Price hikes pay off in sharp smoking decline

The number of cigarettes sold is dropping at double the usual rate.

By , Staff writer of The Christian Science Monitor

After decades of trying to curb smoking by warning about health effects, the US has found a new tool that seems far more effective: price.

In a little-noticed trend that could have important implications for the politics of tobacco, smoking is dropping at double its usual rate. The dramatic decrease in the number of cigarettes sold came after prices were hiked by 25 percent per pack nationally.

Securities analysts who follow tobacco companies believe consumption is down 6 to 7 percent across the US, compared with a less than 3 percent annual decline in past years. And the drop may be much greater in some "high tax" states: There could be as much as a 15 percent decline in Massachusetts and California, and a 17 percent drop in Alaska, which has a $1-per-pack cigarette tax, the highest in the nation.

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The decline in tobacco use - if it holds up - could improve the nation's health overall, meaning lower costs for everything from Medicare to health-insurance premiums. "It would be hard to overstate the importance of this.... any significant drop in tobacco use is sure to have a dramatic effect on the nation's life expectancy,"says Cliff Douglas, president of Ann Arbor-based Tobacco Control Law & Policy Consulting.

Public-health officials, however, warn it may be too soon to tell if smokers are throwing out their lighters for good. "Studies have shown us that once ... addicted to the nicotine, most people will pay anything," says Linda Ford, president of the American Lung Association and a doctor in Omaha, Neb.

But, she adds, even people cutting back on the number of cigarettes they smoke would help. "Tapering down is the first part of reducing [an] addiction," she says.

There is no doubt that it has become considerably more expensive to smoke. According to the government, the wholesale price of cigarettes has climbed more than 40 percent in the past year.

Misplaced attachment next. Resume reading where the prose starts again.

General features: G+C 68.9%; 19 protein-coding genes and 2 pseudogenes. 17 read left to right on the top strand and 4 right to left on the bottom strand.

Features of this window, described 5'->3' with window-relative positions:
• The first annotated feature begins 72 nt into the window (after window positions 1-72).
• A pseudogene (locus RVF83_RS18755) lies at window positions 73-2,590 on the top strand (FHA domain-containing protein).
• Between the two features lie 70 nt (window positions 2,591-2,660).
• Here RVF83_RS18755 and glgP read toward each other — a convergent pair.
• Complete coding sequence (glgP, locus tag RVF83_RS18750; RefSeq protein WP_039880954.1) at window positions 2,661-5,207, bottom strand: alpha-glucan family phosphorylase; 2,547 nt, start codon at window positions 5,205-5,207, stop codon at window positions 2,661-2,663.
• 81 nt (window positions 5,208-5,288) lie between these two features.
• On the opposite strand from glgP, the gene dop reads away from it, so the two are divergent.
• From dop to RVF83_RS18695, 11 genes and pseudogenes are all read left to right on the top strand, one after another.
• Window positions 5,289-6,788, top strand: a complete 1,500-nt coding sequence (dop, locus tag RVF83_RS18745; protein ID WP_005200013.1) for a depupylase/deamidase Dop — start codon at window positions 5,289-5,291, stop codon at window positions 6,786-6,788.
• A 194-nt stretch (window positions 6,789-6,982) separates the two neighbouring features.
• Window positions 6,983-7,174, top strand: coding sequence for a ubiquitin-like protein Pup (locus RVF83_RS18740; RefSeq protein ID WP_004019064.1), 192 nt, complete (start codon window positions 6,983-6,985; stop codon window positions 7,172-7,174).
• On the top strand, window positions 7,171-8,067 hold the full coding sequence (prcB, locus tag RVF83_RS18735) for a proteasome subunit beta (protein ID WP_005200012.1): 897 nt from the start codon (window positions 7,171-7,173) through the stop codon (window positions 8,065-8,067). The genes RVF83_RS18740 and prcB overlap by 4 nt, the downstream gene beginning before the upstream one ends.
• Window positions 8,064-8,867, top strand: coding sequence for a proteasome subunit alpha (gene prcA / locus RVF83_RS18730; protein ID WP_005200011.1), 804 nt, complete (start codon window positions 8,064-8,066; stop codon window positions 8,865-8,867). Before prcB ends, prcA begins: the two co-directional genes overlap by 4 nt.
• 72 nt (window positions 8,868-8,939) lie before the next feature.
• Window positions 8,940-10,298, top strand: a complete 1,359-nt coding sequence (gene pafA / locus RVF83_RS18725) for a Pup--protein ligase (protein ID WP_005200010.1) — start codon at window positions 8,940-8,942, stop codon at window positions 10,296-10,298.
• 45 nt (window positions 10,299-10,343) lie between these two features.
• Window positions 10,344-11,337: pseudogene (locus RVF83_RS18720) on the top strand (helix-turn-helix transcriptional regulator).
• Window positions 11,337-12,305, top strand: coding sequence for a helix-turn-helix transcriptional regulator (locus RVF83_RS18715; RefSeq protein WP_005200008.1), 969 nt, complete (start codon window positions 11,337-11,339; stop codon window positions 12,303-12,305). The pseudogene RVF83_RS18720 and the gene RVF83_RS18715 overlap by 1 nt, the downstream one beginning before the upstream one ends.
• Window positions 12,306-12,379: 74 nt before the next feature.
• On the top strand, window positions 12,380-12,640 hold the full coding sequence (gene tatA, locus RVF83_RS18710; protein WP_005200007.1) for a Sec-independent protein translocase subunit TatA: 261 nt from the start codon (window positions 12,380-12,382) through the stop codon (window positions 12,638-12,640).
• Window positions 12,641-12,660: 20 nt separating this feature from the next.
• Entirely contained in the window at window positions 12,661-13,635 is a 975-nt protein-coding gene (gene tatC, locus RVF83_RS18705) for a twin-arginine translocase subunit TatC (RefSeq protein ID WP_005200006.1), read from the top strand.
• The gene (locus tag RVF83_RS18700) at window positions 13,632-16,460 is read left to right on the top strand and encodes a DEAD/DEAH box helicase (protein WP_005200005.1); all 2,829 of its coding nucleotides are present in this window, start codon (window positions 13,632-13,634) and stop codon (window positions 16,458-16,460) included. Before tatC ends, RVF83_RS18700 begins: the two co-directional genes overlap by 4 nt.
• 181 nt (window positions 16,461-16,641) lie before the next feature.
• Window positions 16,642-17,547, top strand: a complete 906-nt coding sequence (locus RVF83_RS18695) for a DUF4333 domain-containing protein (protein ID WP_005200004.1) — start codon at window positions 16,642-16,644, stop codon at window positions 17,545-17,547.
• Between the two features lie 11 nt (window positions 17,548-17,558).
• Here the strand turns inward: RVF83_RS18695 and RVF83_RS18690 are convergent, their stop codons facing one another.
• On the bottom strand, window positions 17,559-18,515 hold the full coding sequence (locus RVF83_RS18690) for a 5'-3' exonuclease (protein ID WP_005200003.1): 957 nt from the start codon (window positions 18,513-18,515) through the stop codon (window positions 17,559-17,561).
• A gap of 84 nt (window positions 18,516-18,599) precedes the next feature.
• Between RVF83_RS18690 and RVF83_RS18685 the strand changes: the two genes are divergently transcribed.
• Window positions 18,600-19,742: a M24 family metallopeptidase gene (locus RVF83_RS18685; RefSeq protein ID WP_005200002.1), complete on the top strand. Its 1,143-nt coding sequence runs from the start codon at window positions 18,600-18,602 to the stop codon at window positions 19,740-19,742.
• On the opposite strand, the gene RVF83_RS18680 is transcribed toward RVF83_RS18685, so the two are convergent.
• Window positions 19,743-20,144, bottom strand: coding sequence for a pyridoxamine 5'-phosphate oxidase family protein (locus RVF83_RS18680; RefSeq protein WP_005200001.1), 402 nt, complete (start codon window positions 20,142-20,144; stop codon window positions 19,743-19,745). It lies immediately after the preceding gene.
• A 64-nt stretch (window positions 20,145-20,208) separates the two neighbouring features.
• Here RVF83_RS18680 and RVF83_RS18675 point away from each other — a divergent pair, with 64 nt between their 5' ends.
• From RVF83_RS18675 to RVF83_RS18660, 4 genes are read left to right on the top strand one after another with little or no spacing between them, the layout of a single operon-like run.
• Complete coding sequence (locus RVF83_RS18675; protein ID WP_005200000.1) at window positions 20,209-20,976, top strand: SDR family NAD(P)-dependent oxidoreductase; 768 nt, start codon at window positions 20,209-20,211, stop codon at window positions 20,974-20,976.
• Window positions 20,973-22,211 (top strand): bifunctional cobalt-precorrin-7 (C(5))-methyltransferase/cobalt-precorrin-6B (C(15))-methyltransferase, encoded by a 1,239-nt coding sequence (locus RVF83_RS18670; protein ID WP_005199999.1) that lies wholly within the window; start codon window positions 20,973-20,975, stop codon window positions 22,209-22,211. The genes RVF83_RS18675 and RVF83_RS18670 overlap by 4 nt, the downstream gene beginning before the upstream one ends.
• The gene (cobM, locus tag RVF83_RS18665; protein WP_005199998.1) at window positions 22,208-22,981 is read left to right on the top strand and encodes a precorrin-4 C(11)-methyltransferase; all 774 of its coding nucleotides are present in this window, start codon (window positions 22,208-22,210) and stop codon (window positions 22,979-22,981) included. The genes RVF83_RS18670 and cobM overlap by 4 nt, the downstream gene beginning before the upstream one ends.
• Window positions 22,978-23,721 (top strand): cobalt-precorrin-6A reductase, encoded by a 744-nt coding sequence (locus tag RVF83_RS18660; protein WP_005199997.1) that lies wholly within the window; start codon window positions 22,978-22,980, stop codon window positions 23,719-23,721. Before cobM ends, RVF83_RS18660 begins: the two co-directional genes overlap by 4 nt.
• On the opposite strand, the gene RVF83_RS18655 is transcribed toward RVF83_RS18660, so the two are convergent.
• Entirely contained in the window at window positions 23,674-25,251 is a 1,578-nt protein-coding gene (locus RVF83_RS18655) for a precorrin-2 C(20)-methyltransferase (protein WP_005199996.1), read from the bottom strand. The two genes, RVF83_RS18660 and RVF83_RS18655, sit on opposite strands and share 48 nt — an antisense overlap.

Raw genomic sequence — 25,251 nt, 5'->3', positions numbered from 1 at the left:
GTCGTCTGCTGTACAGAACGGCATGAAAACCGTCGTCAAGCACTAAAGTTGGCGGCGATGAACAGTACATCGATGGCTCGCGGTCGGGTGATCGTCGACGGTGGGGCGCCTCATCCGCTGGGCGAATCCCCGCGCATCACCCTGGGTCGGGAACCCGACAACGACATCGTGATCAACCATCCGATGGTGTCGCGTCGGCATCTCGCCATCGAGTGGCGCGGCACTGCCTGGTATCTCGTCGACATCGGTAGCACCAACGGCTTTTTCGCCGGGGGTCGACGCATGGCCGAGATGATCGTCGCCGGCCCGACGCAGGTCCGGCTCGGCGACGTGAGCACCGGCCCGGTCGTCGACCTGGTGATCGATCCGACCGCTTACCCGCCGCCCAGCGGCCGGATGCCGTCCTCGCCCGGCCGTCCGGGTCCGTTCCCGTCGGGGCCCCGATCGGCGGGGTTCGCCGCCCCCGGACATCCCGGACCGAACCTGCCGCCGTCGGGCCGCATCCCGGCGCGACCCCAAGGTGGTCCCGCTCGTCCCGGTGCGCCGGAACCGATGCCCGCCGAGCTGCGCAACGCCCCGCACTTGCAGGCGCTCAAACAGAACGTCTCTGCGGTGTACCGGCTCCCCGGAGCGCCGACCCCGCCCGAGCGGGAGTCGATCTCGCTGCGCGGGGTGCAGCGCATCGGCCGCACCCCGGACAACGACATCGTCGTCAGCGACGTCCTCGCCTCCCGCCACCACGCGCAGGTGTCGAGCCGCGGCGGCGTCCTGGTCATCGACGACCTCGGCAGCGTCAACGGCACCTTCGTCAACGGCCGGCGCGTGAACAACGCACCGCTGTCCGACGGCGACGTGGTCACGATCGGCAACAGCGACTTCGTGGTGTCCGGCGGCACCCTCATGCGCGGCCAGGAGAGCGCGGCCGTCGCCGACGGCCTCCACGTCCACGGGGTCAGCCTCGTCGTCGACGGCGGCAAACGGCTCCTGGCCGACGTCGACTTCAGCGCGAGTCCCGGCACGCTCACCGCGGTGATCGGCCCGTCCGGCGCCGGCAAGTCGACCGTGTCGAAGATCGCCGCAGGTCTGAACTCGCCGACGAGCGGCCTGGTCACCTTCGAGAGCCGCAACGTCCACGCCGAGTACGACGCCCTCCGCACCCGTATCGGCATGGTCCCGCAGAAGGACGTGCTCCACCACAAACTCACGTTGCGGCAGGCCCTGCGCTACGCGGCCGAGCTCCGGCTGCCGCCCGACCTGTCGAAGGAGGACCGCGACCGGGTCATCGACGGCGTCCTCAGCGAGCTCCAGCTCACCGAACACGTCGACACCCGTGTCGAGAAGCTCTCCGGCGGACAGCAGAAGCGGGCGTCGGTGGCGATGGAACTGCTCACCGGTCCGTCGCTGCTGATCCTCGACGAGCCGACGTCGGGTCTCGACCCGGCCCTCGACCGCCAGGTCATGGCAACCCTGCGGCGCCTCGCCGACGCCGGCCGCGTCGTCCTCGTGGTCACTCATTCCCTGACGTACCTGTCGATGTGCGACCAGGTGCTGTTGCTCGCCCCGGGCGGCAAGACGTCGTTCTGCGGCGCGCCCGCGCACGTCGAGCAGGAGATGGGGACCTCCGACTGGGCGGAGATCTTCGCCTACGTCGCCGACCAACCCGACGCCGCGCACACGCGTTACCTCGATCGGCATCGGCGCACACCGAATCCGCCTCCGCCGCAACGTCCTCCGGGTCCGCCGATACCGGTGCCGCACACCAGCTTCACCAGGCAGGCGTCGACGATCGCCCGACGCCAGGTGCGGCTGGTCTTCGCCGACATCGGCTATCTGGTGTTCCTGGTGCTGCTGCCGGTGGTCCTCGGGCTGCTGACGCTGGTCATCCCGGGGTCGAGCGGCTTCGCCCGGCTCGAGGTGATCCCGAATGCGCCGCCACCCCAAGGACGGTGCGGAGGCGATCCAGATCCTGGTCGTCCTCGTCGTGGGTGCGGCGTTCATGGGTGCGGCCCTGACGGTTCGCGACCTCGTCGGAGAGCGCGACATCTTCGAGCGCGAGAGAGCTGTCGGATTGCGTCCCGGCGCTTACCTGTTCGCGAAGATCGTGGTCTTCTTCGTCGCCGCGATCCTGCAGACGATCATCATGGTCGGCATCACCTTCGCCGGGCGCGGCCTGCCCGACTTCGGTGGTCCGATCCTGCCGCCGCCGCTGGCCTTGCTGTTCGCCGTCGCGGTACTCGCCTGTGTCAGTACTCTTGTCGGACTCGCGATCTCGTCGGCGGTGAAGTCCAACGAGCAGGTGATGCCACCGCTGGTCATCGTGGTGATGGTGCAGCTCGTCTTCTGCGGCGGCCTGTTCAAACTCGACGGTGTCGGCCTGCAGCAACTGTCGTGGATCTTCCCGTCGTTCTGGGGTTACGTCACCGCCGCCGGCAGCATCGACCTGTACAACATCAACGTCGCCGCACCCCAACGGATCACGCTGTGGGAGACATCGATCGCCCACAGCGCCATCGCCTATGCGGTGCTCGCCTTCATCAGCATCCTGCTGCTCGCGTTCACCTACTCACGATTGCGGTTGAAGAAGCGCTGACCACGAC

For the consumer, tobacco prices soared 18.3 percent in December and another 6.6 percent in January.

After the January price hike, cigarette sales nosedived 15 percent over last January in Massachusetts, says Greg Connolly, head of the state's Tobacco Control Program. "These types of [price] increases will affect consumption among adults and kids," says Mr. Connolly.

Price hikes

The main reason for the price increases is the decision by the industry late last year to raise cigarette prices by 45 cents per pack to pay for the 20-year $206 billion settlement with the state attorneys general.

"This is the most significant outcome by far of the settlement reached by the attorneys general," says Mr. Douglas.

However, prices are also rising because of new state taxes. That's the case in both California, which added a 50-cent-per-pack fee in January, and Alaska, which tripled its tax last October. In a report released on Feb. 22, the Alaska Division of Public Health reported consumption had dropped 17 percent since last fall.

Ford and other public-health advocates believe the price increases are discouraging underage smokers, who usually have limited incomes. However, Gary Black, a tobacco analyst at Sanford C. Bernstein, says older people with fixed incomes are quitting the habit.

"Kids are the least sensitive to price increases, and old people are the most sensitive, contrary to what a lot of people say," says Mr. Black.

The tobacco industry is more than aware of what's happening. Philip Morris, in its annual report, says its US sales fell 3.2 percent, while the industry's sales dropped 4.6 percent. However, in the fourth quarter, when the higher prices started to hit, the tobacco giant's shipments dropped 6.2 percent, while the industry's volume was 7.2 percent lower than the previous year.

The tobacco industry is trying to stem the tide with coupons and discounts. On March 1, over a period of five weeks, Philip Morris will offer a 55-cent-per-pack discount.

Black believes the higher cigarette price is spurring a black market in cheaper cigarettes made offshore. He claims the smokes are coming in on speedboats that pick up the contraband from freighters offshore.

Black-market smokes

Federal authorities confirm that smuggling is taking place. B.J. Zapor, a spokesman at the Bureau of Alcohol, Tobacco and Firearms (ATF), says individuals and groups are buying cigarettes from duty-free shops in the US, taking them to Mexico, and smuggling them back to sell them on the streets.

He says other cigarettes, which are manufactured for export only, are getting back to the US market.

"ATF is aware of illegal activity involving contraband in the state of California that seems to have increased with the recent adjustment of the state's tax," says Mr. Zapor.

California may also figure in yet more price hikes. Recently, a federal jury awarded a smoker $50 million in punitive damages and $1 million in actual damages. If the industry has to start to pay for more lawsuits, this will be included in the pricing.

Black figures if it has to pay $1 million to 60,000 people who file suits, the industry will have to raise prices another $3 per pack.

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